A tide which sinks most boats

Ian on Sunday
Stabroek News
July 11, 1999

Free trade is the religion of the age. In the final analysis free trade is less an economic strategy than it is a moral doctrine. It assumes that the highest good is to shop. It assumes that progress is synonymous with increased economic activity. The exchange of material goods and capital takes precedence over the autonomy and sovereignty, and the culture, of local communities. Rather than promoting and sustaining the intricate social relationships that create valuable and vibrant communities,free trade theology relies on a narrow definition of comparative efficiency to guide all conduct.

In a world dominated by free trade theology bigger is better and huge is best - the economist Lester Thurow argues that even giant IBM is not big enough for the global marketplace. This obsession with bigness leads logically to that great postulate of free trade: the need for global markets. And another tenet of free trade is that each community and, naturally, each nation must specialise in what it does best to the virtual exclusion of otherwise worthwhile activities.

What are the implications of such tenets? That bigger is better. That material self-interest drives humanity. That dependence is better than independence. In sum, we live to trade. We give up sovereignty over our affairs for a promise of more goods in total.

Just when the doctrines of free trade and globalisation seem so dominant, the absurdities they give rise to are becoming more evident. A presumed benefit of free trade is a higher standard of living. Well, whose standard of living is being considered? Inequality between, and in most cases within, countries has increased and is increasing. In 1930 the per capita GNP ratio between developed and undeveloped countries was 4 to 1, now it is 8 to 1.

Never mind, we are told, vast wealth is being created by unfettered free trade and a rising tide lifts all boats - to use that hideously misleading cliche so often employed by the new cultists. But the share of world trade captured by the United States over the last 20 years has increased dramatically while the least developed countries have seen their share cut in half. A great many boats are sinking, not floating higher.

Nor is the problem limited to inequalities among nations. Increasingly the dominating economic entity in the world is the huge transnational corporation. Two thirds of international trade now involves transnational corporations and one third involves trade within single transnationals. And, as UNCTAD has noted recently, small and medium-sized enterprises employing the majority of the world's workers are faring badly against the giant transnationals.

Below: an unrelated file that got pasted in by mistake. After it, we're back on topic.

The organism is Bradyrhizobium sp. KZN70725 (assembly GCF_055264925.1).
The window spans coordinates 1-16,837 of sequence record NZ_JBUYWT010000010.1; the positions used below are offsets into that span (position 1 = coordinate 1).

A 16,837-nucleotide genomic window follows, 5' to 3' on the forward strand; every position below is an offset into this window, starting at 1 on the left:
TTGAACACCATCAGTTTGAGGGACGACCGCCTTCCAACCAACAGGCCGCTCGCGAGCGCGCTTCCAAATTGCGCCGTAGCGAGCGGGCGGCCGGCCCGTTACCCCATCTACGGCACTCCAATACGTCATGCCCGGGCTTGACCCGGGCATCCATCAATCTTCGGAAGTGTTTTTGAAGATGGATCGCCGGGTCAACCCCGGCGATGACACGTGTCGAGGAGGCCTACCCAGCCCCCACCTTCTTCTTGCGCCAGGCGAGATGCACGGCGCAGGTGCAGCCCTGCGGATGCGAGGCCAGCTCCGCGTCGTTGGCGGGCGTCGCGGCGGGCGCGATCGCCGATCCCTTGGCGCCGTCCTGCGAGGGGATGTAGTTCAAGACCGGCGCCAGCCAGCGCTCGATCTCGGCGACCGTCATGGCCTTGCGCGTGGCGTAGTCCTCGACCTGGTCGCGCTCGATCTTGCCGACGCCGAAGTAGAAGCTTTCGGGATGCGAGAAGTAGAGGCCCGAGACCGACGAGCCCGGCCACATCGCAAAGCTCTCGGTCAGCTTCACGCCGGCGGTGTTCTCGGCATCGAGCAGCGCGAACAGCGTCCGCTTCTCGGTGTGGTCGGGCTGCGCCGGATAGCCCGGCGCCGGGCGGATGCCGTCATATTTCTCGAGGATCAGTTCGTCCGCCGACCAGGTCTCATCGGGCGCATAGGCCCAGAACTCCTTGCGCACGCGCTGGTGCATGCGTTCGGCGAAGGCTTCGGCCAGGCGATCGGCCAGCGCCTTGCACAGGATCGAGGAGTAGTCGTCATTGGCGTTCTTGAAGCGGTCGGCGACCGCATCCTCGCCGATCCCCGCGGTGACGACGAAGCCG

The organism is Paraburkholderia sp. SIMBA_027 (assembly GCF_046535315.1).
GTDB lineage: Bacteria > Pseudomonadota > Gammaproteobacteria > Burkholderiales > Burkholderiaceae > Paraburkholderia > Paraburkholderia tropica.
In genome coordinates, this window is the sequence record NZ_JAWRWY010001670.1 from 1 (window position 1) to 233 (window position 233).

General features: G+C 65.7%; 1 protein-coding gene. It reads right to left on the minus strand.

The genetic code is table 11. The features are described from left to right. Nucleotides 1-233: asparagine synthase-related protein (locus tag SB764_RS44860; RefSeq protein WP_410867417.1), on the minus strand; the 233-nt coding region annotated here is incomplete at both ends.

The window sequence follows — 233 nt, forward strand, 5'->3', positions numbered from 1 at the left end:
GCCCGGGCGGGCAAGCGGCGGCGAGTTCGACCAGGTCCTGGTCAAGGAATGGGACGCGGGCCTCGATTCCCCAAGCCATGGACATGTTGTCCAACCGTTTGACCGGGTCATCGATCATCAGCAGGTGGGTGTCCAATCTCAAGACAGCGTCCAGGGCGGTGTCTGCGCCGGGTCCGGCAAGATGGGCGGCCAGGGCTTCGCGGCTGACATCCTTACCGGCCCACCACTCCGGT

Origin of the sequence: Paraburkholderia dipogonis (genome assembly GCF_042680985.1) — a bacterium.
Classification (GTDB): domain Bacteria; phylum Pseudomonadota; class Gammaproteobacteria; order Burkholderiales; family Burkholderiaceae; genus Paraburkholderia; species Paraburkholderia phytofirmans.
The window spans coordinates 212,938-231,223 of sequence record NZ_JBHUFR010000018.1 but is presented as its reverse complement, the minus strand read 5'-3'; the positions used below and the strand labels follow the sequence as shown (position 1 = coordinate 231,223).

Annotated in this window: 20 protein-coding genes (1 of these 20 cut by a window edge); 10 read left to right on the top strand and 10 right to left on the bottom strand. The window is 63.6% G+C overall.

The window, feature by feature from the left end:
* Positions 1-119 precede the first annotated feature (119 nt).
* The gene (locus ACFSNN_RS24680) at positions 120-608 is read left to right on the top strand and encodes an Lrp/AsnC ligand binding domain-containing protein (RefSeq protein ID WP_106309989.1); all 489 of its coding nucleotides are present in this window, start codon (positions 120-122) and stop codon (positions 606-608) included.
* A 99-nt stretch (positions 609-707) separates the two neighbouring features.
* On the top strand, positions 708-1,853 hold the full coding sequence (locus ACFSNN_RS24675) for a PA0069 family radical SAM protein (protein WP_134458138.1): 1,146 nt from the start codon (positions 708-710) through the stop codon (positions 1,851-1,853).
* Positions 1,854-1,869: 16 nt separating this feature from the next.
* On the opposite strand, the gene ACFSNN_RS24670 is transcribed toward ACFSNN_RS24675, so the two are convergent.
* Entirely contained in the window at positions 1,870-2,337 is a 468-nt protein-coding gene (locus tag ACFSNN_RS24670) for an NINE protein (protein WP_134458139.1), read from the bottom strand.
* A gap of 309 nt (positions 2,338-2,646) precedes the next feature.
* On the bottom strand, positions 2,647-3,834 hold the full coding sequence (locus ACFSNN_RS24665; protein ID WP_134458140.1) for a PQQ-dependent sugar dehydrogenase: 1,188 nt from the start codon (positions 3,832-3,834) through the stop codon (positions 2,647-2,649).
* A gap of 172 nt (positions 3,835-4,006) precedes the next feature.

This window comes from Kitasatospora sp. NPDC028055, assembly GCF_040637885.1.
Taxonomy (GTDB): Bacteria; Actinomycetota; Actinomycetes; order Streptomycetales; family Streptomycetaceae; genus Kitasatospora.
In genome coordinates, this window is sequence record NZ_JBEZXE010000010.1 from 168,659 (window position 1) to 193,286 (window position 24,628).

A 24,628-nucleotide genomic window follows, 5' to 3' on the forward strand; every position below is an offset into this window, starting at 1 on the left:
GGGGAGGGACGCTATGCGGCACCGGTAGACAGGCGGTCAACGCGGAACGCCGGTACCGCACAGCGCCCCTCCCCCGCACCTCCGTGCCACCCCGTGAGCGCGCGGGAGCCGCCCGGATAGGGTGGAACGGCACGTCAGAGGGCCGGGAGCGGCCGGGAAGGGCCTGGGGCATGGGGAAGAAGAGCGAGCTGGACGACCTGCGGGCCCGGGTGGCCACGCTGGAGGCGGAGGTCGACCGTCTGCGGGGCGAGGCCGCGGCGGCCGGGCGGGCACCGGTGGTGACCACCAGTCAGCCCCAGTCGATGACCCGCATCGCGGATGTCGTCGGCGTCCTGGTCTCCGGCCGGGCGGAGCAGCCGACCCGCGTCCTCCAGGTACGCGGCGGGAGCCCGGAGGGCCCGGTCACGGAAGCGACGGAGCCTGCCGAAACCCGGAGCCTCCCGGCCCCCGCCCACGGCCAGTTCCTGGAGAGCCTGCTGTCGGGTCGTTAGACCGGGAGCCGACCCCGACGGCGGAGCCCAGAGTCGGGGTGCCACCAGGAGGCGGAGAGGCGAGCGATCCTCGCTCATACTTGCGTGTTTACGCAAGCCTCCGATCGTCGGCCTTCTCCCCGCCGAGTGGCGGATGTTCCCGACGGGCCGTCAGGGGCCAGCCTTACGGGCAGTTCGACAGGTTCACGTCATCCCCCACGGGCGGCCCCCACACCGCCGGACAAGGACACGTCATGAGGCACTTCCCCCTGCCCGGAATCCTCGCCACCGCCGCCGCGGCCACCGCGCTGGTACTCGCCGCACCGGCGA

Can there be any doubt that by far the chief beneficiaries of free trade theology are the developed countries, principally the USA, and the huge transnational corporations? Why on earth then is this theology so unthinkingly accepted by nearly everyone else as well?

As the evidence mounts that globalisation - unbridled fee trade and market forces as supreme arbiters in human affairs - brings increasing misery to a huge majority of people in the world, still too many of our spokesmen go about in a trance of self-delusion declaring that we must surrender our lives and the future of the world to this awful juggemaut.

The forces unleashed by globalisation will obviously benefit a few thousand billionaires and the large multinational corporations which are increasingly calling the shots in the world today. Some scores, even perhaps hundreds, of millions of people, especially in the already rich countries, will no doubt also benefit. But remember that the world is made up of billions of people, most of them living in very poor countries, and the huge majority of these are not going to benefit in the slightest.

The trend is absolutely clear. The small minority of the world's rich will get increasingly richer while the great majority of the world's poor will continue to get poorer. This process seems even to be accelerating as the forces unleashed by globalisation grow more uninhibited. In 100 poor countries incomes are lower now than they were 10, 15, 20 and even 30 years ago.

Why then do even our own spokesmen lecture us that we must accept all this? I cannot comprehend it, unless it is that they all hope that those they represent will somehow all be winners simply by being exhorted to be winners. Sadly, as we fanatic supporters of the West Indies cricket team can testify, wishing something does not make it happen.

It is clearly time to question the validity of the doctrine of free trade and its creation, the global economy. There must be an intellectual revolt which eventually convinces those who wield power in the world - those, for instance, who control the WTO - that the direction in which we are headed will lead only to limitless misery for most of humankind.

We must begin by speaking of values. Human beings are undoubtedly acquisitive and competitive, but they are also caring and cooperative. Yet more and more human relationships have been converted into commercial transactions. This is neither a necessary nor a beneficial development. The unimpeded mobility of capital, goods and raw materials - especially when these are not accompanied by the unimpeded mobility of labour which is the current global pattern - is not the highest social good. We must challenge the dreadful emptiness of free trade for free trade's sake. We must promote a new idea: economics as if community matters.

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Guyana: Land of Six Peoples